By Ron Graybill  |  9 February 2021  |

As Mrs. White sat for her picture in 1878, the photographer handed her a large book, T. De Witt Talmage’s 500-page Around the Tea Table.[1] Photographers of the day commonly used books as props when their subjects posed for portraits. In several other photographs Ellen White is pictured holding a book, but the title is only visible in this picture.

In an 1864 family portrait, James White holds the book—a symbol of wisdom and authority. The next year, when the family posed again, Ellen White made sure she held a book as well. After all, she had some authority in this family.

Had Mrs. White known what was in Talmage’s book that she was holding in 1878, she might have preferred some other volume. Around the Tea Table is a collection of fictional stories and non-fiction essays. Among the essays was one on “Literary Felony” which roundly condemned plagiarism: “Quotation marks are cheap,” wrote Talmage, “and let us not be afraid to use them. Do you know why quotation marks are made up of four commas? . . . Those four commas mean that you should stop four times before you steal anything.”[2]

Ellen White’s literary borrowing is said to have fallen short of stealing or plagiarism, but the issue is still a sensitive one, discussed extensively in many sources, including the latest iteration of the Ellen G. White Estate website.[3]

On the other hand, Ellen White may well have agreed with Talmage’s characterization of Mormons as part of “a large class of people all over the world who seem delighted in being deceived.”[4] Talmage was an implacable and virulent anti-Mormon.

The clergyman Thomas De Witt Talmage (1832–1902) was one of the most famous pulpit orators of his day, rivaled only by Henry Ward Beecher. He was a prolific author and editor as well.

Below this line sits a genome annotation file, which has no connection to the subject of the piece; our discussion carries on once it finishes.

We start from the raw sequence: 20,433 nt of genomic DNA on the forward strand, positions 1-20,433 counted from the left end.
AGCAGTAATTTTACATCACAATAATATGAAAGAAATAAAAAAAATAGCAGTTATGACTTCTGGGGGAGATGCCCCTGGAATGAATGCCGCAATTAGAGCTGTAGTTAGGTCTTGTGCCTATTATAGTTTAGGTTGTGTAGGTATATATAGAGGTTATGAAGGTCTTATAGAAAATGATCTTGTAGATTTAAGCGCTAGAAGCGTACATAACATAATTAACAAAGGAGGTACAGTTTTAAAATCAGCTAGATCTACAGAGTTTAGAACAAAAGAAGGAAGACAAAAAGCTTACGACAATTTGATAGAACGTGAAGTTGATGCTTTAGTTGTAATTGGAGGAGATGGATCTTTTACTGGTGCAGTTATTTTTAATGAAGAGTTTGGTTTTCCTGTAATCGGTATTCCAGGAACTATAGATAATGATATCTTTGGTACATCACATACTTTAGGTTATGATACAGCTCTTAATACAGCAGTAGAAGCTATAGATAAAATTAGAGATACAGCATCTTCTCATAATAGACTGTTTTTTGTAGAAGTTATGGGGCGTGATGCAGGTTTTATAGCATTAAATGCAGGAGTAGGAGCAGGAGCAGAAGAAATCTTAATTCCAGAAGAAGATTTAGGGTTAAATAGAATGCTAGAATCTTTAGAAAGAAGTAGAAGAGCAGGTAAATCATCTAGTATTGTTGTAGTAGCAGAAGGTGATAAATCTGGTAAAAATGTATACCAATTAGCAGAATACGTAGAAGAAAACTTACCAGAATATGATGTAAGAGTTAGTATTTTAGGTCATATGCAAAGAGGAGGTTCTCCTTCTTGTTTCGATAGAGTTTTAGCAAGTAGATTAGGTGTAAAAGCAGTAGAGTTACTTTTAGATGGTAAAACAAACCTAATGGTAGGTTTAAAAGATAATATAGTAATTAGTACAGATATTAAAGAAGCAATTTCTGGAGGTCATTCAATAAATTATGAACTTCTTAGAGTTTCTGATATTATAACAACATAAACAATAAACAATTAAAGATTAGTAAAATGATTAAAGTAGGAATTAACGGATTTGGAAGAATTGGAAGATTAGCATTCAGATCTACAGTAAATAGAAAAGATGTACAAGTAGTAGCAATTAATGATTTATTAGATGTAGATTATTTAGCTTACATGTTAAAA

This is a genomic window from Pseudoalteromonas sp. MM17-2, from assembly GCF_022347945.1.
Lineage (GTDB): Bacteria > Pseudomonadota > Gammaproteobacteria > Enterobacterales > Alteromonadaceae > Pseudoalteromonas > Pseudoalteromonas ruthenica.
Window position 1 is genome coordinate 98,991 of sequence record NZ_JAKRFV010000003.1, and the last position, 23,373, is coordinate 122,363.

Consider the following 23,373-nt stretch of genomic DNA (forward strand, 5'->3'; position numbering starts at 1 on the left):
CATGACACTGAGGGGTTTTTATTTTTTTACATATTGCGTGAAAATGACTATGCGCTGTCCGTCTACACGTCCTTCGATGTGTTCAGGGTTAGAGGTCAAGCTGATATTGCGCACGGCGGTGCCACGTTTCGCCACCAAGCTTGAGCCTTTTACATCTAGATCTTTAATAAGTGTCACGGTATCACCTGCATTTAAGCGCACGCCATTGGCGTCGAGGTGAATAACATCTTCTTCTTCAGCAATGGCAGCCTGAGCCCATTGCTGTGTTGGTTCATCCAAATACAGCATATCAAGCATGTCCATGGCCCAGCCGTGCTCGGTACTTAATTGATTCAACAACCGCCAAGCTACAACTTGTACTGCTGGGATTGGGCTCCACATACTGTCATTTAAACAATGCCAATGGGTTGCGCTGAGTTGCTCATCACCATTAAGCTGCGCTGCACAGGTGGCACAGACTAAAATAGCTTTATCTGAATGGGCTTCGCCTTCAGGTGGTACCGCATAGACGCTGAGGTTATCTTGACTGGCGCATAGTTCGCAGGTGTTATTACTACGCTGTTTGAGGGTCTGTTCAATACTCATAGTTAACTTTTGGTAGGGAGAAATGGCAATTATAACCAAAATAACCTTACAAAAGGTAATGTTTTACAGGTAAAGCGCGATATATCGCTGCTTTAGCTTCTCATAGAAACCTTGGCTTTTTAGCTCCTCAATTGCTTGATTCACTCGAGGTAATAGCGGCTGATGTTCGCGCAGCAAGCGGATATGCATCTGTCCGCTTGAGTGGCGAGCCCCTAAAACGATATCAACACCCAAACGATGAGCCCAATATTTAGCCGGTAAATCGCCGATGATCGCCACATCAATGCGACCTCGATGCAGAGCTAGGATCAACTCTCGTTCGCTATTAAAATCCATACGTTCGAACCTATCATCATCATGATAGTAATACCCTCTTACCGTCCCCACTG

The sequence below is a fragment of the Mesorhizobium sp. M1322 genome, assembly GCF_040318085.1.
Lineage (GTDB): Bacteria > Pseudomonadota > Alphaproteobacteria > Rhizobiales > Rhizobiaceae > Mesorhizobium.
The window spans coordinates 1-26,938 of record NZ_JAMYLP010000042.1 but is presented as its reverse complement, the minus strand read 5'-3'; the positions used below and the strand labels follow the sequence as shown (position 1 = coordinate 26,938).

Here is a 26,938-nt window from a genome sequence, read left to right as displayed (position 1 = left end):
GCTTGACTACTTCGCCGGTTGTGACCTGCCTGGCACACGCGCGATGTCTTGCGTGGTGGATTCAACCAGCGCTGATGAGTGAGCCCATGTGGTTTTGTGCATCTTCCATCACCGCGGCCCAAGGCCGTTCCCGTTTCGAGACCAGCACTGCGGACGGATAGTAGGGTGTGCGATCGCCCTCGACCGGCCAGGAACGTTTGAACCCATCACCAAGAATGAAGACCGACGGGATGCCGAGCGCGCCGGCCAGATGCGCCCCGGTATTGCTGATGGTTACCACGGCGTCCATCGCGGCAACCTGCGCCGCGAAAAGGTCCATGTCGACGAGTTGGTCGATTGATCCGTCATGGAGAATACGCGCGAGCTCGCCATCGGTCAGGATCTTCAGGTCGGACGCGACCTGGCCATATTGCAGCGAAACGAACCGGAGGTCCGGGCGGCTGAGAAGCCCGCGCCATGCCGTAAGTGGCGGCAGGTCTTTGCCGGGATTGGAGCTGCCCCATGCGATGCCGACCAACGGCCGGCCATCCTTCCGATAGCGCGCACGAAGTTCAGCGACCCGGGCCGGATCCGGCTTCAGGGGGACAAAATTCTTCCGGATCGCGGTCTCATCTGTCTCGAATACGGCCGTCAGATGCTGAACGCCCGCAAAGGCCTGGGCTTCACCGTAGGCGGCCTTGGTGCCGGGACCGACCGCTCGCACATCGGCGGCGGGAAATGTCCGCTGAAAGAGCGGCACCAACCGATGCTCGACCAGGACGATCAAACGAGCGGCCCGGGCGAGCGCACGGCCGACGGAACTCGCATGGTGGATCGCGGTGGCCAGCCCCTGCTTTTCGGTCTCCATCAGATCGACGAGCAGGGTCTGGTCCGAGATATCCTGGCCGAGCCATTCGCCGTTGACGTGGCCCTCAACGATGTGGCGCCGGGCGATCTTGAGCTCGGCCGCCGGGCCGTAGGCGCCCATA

Ellen White probably never had her own copy of Talmage’s Around the Tea Table,[5] but when she was traveling by train to California in 1873, she bought Talmage’s new book The Abominations of Modern Society, and in the flyleaf she wrote: “Purchased on the cars coming from Omaha to Oakland,” then added her distinctive signature. The book remained in her library and was found there when she passed away.[6]

Thus far it has not been discovered that Ellen White borrowed any language from Talmage’s book The Abominations of Modern Society.

  1. Thomas De Witt Talmage, Around the Tea-Table (Philadelphia, PA: Cowperthwait, 1874).
  2. Talmage, op. cit., 1885 edition, p.251.
  3. (Search “Plagiarism.”)
  4. Talmadge, op. cit., p. 161.
  5. Thomas De Witt Talmage, The Abominations of Modern Society (New York, NY: Adams, Victor & Co., 1872).
  6. Warren H. Johns, Tim Poirier, and Ron Graybill, comp., A Bibliography of Ellen G. White’s Private and Office Libraries, Third Revised Edition (Washington D. C.: Ellen G. White Estate, 1993), p. 54.

Ronald Graybill’s early scholarship earned him an invitation to the Ellen G. White Estate to assist Arthur L. White in writing a six-volume biography of his grandmother. During his 13 years at the White Estate, Ron completed his doctorate in American Religious History at Johns Hopkins University, then taught for a decade at La Sierra University. He spent another decade preparing annual community health reports for Loma Linda University Medical Center and leading grassroots community health projects.

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